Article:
Belonging, Hope, and the Future in South Caucasus. A Study of The First Post-War Generation of Abkhazia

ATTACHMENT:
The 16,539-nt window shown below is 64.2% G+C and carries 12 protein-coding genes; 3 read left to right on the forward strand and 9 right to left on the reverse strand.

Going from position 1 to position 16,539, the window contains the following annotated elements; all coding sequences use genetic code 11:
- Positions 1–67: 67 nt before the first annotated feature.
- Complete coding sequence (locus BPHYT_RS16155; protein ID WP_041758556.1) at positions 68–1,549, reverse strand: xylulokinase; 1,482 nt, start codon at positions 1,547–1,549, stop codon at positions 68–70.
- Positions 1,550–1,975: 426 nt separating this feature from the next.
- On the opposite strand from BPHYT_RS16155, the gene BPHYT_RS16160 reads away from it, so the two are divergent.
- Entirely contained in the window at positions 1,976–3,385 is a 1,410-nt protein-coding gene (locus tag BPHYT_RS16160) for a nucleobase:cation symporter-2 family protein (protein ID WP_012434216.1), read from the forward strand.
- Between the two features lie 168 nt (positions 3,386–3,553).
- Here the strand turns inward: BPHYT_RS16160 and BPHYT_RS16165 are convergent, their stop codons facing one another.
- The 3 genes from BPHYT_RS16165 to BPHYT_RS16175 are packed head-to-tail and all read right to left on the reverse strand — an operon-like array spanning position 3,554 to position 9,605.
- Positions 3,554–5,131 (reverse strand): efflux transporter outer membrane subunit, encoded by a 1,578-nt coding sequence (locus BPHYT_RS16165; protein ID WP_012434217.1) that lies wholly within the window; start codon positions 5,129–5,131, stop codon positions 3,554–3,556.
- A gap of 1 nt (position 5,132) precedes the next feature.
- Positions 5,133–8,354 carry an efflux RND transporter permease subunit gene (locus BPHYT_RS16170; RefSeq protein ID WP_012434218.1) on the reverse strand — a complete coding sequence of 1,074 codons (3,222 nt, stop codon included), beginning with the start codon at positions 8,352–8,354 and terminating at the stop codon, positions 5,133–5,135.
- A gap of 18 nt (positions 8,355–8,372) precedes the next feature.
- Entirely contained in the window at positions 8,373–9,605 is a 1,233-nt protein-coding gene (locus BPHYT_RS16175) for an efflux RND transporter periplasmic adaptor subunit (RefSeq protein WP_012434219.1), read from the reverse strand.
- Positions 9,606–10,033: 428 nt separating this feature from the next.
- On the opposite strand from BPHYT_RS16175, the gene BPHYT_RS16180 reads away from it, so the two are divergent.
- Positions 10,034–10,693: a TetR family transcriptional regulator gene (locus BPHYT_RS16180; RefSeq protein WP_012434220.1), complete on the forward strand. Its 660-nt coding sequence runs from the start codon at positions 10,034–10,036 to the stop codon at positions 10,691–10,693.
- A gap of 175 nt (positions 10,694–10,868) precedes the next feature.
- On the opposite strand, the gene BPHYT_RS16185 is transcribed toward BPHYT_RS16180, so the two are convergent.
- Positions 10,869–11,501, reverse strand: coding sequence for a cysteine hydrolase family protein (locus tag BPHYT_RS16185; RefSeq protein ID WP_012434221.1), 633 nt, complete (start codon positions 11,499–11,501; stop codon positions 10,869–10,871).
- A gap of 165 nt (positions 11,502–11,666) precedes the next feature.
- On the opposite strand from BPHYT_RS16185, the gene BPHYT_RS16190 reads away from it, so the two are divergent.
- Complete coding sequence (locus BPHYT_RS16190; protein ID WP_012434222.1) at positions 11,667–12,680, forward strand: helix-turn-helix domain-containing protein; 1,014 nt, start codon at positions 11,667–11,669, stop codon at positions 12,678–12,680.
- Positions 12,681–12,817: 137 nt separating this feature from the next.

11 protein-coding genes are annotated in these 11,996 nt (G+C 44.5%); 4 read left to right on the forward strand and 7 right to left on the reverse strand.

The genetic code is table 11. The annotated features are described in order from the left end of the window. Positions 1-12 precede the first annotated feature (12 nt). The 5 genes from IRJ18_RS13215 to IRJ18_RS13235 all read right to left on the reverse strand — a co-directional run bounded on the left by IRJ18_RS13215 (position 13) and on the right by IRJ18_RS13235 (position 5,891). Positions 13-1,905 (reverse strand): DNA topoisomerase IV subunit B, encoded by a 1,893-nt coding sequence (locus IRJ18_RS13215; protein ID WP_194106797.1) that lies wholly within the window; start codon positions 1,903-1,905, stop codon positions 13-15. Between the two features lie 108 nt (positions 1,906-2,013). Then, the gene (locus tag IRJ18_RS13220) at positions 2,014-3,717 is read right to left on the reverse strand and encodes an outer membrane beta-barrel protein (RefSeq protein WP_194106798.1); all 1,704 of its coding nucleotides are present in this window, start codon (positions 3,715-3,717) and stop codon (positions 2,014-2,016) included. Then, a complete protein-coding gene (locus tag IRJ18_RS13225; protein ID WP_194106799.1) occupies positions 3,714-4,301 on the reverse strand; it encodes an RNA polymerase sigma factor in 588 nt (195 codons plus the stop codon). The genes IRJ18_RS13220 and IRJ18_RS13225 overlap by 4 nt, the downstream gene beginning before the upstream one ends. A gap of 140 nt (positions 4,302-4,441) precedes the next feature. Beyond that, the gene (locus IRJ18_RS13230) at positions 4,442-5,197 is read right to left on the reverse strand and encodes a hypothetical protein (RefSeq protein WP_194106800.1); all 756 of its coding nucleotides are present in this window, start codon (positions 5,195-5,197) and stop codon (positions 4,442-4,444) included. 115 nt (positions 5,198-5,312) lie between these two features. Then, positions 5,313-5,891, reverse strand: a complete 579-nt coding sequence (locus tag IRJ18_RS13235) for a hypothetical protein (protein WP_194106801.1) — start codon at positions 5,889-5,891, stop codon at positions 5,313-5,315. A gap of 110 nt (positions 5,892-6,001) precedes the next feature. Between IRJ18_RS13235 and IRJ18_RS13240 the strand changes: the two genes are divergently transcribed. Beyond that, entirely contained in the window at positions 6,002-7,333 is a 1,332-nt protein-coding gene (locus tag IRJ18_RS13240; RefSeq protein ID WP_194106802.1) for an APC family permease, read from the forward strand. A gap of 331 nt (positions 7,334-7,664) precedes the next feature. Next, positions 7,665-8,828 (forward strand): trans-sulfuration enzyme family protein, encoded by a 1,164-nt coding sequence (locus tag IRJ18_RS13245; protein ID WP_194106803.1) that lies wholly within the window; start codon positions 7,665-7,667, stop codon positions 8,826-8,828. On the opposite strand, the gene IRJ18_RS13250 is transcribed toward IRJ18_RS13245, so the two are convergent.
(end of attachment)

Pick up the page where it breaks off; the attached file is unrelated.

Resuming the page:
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This thesis is an exploration of how various forms of belonging are being expressed among young adults in Abkhazia, a politically disputed state situated in South Caucasus. Abkhazia is de jure part of Georgia. In 1992, a violent war erupted between Abkhazia and Georgia, following the dissolution of the USSR one year earlier, which led to the population of Abkhazia being reduced to half of the pre-war population. Around 250.000 Georgians were forcefully displaced from Abkhazia, which led to an enormous change in the social and the material landscape of the state. Since then, most of the non-Georgian speaking population of Abkhazia has fought for sovereignty and in 2008, Russia and Nicaragua recognised Abkhazia, changing the political status from unrecognized to partially recognized. Abkhazia’s political status as a de facto state affects many aspects of the populations’ everyday life. Throughout the thesis, I delve into different ways of understanding and expressing a sense of belonging through different elements of ones daily life: the state, documents, traditions and the landscape. With this thesis, I am to fill what I believe is a gap in the anthropological writings from the region. While Georgia has been well studied very little has been written about the population in Abkhazia who do not identify as Georgian or feel any attachment to Georgia and close to nothing can be found about the young generations who grew up during and after the war with Georgia. Through the ethnography I present in this thesis, I hope to give this group of young adults a voice that can contribute to a greater understanding of what it means to be a young in a politically disputed state.